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Hans KRÁSA (1899-1944)
Brundibár. A Children’s Opera in Two Acts (1938) Hebrew and Yiddish Folk Songs (arr. Victor ULLMANN unless otherwise stated) Chassidish, Bachuri L’an Tisa (arr. Gideon KLEIN) Ki Tavo El Ha-Arets (arr. Siegmund SCHUL), Anu Olim
Hala Yarden, Sha Shtil, Fregt Di Velt,
Az Der Rebbe Elimelech, Am’cha Yisrael,
Halleluyah, Hedad Ginah K’tanah, Eliyahu Hanavi,
Essex Children’s Choir
Members of the Vermont Symphony Orchestra and Chorus / Robert DeCormier
Recorded at Ira Allen Chapel, University of Vermont in Burlington, January 1996 (Brundibár) and at the Fine Arts Centre, Middlebury College, Vermont, February 1996 (Songs)

Brundibár was written in 1938 and had its first performance some years later in a Prague orphanage. Its composition may have preceded the War but by the time of that première, in the winter of 1942-43, both the composer and the first choice conductor had been sent to Terezin. The first performance there was for bigger forces – the orphanage had been for boys only – so a mixed cast and a little orchestra (rather than violin, piano and drums) was available for the first time and the original conductor, Rafael Schaechter, resumed command. The opera invariably grew to assume a great weight of significance, so much so that the librettist, Emil Saudek, changed a couple of lines of his text at the end to reinforce the struggle to defend justice and to triumph. It ran to fifty-five performances and was the most often performed work in Terezin.

This Vermont recording has a small band of three violins, viola, cello, bass, flute, clarinet, trumpet, guitar (and banjo), keyboard and percussion. None of the singers are professional and the cast of children copes well with the idiomatic (translated into American English) text bringing a singular honesty to it. Krása, a composition student of Zemlinsky in Prague, wrote a score that fused Martinu’s motoric self-confidence with Weill’s smoky cabaret wit and laced it all with Francophile wind writing - cool and clear. The lyricism is simplified but not simple minded, even if this is specifically an opera for children, and rises to moments of unselfconscious elevation – such as for example the relatively long finale (Scene VIII) that ends Act I where a brass chorale courses through the final moments. Fusing with these moments are the poignancy of utilising Czech lullabies or folk songs – Every bird must one day spread his wings – and some real (or imagined) cross references in the writing to things like Verklärte Nacht.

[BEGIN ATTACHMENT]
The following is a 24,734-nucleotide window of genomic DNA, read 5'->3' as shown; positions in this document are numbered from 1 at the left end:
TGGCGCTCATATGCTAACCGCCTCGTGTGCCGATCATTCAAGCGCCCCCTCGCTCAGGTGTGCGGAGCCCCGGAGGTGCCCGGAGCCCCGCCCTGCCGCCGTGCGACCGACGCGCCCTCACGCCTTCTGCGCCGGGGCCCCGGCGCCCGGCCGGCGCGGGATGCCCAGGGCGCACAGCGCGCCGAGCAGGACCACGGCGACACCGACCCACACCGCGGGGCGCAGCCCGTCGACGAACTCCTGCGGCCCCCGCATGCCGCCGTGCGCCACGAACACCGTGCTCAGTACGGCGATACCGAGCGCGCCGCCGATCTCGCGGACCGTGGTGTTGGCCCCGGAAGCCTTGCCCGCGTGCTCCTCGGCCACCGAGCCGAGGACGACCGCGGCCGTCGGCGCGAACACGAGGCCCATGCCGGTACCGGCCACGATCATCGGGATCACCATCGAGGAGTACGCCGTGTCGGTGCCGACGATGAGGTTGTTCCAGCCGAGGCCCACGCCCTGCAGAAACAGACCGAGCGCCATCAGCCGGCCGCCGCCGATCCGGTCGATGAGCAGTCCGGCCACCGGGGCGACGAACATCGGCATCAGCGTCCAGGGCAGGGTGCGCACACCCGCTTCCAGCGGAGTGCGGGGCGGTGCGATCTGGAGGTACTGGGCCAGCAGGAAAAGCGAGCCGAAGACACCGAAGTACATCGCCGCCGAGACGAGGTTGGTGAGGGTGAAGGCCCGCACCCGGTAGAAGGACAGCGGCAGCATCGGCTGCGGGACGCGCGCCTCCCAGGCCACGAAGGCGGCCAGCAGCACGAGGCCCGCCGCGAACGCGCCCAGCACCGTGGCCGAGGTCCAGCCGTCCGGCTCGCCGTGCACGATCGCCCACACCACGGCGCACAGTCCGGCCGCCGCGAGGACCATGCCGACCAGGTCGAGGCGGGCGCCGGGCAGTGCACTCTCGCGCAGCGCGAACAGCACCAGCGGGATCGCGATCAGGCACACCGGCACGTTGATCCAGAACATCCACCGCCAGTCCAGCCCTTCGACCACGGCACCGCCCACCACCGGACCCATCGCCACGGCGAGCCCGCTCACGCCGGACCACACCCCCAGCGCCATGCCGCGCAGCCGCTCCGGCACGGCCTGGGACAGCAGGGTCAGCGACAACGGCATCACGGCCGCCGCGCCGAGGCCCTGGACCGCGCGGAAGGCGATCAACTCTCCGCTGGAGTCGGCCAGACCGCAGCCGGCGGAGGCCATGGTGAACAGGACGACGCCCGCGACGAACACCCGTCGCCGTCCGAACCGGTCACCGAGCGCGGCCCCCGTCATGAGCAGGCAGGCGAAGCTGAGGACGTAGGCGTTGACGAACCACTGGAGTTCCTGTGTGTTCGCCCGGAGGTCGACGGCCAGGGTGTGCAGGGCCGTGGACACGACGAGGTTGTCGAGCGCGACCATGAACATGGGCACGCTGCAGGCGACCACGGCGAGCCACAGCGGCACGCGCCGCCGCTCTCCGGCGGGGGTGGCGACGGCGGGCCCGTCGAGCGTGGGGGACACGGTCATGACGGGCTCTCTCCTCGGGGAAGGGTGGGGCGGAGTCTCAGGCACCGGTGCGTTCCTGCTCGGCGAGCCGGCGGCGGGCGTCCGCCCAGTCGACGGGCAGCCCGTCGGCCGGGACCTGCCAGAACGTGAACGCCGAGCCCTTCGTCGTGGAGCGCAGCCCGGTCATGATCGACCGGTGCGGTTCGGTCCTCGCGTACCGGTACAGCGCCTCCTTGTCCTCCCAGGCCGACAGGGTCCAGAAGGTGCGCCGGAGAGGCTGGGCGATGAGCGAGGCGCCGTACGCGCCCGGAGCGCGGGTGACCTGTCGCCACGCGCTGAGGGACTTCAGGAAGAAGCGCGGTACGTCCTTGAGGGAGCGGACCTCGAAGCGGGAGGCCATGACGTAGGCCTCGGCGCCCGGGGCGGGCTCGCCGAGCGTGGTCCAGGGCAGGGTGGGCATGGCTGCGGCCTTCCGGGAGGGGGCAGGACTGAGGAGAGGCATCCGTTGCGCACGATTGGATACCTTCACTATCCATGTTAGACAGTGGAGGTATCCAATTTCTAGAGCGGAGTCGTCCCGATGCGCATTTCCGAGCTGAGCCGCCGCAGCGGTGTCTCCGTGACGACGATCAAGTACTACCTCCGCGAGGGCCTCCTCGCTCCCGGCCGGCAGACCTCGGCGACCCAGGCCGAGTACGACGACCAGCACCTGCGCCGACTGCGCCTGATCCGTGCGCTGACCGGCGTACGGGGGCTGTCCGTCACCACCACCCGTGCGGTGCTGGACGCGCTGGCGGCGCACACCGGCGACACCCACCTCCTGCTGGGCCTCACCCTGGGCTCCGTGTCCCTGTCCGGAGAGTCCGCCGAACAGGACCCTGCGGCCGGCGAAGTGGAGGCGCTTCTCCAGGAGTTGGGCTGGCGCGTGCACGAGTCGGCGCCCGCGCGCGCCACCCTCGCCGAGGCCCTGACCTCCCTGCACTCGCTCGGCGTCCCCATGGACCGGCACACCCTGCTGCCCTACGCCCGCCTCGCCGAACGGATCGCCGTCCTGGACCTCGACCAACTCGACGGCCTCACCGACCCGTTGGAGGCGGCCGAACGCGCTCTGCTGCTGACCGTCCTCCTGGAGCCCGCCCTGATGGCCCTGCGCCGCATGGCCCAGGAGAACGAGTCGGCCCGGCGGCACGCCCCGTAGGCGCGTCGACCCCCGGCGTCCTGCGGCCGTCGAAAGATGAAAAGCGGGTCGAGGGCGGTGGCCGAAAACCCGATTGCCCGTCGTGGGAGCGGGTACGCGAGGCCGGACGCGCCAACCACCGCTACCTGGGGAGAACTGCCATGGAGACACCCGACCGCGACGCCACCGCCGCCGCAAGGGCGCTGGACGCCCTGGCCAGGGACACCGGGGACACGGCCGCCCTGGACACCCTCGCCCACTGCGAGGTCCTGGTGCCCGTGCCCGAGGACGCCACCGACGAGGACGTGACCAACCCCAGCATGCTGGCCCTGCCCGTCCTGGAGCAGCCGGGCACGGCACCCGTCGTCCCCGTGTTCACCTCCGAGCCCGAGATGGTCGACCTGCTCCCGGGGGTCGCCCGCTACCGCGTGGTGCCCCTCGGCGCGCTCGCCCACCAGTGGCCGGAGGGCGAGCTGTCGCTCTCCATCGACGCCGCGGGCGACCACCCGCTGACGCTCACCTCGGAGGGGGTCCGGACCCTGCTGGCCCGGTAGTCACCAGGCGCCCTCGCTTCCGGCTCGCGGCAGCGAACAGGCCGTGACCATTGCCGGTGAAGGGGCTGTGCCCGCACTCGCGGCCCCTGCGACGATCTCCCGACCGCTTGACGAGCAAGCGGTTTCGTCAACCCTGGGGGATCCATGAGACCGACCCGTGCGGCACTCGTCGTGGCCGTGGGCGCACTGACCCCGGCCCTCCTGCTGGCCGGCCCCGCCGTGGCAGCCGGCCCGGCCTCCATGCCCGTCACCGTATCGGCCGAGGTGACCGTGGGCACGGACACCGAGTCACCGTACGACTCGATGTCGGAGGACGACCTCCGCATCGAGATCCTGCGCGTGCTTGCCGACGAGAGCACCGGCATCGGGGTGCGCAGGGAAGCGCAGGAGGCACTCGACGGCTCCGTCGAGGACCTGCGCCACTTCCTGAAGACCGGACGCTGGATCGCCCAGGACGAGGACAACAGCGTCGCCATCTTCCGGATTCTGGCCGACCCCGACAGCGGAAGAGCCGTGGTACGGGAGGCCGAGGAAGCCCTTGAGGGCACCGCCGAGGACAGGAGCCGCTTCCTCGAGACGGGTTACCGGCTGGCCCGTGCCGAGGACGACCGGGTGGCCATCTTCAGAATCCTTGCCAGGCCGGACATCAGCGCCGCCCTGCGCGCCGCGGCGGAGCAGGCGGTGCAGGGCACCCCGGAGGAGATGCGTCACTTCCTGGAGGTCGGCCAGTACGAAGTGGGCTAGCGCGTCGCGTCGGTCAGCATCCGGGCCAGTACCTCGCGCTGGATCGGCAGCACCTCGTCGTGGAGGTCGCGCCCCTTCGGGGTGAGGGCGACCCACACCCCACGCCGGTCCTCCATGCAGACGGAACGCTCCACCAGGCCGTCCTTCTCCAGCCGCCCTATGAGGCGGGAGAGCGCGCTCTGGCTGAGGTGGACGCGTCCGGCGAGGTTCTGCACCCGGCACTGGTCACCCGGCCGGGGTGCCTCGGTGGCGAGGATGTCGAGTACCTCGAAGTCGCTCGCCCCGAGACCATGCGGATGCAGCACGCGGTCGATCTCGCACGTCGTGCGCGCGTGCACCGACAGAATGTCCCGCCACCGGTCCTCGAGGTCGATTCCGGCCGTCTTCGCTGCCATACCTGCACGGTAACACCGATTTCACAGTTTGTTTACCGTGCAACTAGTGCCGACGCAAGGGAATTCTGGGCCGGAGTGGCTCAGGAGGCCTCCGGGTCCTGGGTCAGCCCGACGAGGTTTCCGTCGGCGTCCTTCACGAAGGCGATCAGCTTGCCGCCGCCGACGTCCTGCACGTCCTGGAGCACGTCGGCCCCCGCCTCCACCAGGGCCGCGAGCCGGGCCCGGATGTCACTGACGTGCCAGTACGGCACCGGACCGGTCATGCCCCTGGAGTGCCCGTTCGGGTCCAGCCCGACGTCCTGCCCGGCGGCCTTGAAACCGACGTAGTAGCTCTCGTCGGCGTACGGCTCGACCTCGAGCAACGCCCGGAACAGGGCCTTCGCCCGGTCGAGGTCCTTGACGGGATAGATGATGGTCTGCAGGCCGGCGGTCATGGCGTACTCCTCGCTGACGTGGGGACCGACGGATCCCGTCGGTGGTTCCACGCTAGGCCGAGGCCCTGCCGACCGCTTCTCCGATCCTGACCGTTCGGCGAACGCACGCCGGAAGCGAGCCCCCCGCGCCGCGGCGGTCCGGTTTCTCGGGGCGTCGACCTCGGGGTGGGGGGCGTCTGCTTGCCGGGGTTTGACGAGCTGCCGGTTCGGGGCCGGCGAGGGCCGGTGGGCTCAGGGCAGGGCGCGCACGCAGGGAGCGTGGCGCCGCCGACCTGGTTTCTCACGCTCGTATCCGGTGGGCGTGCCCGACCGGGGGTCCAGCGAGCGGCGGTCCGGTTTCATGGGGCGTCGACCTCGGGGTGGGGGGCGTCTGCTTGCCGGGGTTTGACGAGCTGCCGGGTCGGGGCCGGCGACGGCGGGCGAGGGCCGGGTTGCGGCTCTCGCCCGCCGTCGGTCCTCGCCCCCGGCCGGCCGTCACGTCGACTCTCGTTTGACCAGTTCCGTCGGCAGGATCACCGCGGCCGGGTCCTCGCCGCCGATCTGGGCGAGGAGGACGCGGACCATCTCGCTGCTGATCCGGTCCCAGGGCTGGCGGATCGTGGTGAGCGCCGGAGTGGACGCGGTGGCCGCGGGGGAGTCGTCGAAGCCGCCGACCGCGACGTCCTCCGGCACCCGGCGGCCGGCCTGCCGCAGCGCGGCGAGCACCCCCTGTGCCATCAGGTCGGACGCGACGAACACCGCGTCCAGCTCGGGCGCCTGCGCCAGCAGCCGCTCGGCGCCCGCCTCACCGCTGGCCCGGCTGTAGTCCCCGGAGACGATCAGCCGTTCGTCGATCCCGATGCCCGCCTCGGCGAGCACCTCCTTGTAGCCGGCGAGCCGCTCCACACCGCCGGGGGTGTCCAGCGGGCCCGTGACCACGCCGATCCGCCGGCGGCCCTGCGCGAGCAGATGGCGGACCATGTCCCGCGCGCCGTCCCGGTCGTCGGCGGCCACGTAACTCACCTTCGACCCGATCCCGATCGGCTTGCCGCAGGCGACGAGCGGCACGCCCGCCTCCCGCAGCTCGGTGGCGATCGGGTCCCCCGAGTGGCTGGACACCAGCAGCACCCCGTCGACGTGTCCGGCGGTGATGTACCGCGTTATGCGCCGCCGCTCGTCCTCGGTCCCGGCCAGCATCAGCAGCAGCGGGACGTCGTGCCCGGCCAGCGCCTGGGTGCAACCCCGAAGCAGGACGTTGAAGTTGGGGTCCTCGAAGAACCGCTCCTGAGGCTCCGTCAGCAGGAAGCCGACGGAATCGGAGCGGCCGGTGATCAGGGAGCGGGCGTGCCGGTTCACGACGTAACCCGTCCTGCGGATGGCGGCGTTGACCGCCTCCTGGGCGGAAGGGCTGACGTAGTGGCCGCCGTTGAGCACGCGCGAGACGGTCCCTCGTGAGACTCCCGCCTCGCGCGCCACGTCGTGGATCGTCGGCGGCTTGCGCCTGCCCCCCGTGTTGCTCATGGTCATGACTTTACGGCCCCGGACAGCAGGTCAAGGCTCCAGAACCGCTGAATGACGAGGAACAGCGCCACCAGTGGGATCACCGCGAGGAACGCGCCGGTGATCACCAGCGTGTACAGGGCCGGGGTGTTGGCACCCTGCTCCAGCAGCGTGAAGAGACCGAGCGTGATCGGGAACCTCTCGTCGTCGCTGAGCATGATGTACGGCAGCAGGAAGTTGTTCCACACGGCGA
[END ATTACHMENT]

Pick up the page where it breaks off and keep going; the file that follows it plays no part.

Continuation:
The remainder of the programme is devoted to the Hebrew and Yiddish folk songs arranged in the main by Victor Ullmann – one was arranged by Gideon Klein and another by Siegmund Schul. There’s a slightly cosmopolitan air to them, at least as they’re presented in these performances, with the most explicitly Jewish being Sha Shtil. Anu Olim is the most difficult and sounds rather unidiomatic here.

Brundibár sung in English certainly has the force of immediacy and immediately explicable meaning. But one should first secure a Czech recording – possibly the Channel Classics disc under Joza Karas with an all-Czech cast. The coupling there is the Czech Songs of Domazlický. Whichever you decide on you won’t get more than 46 minutes of music – but then I suppose Brundibár is something of a special case.

Jonathan Woolf


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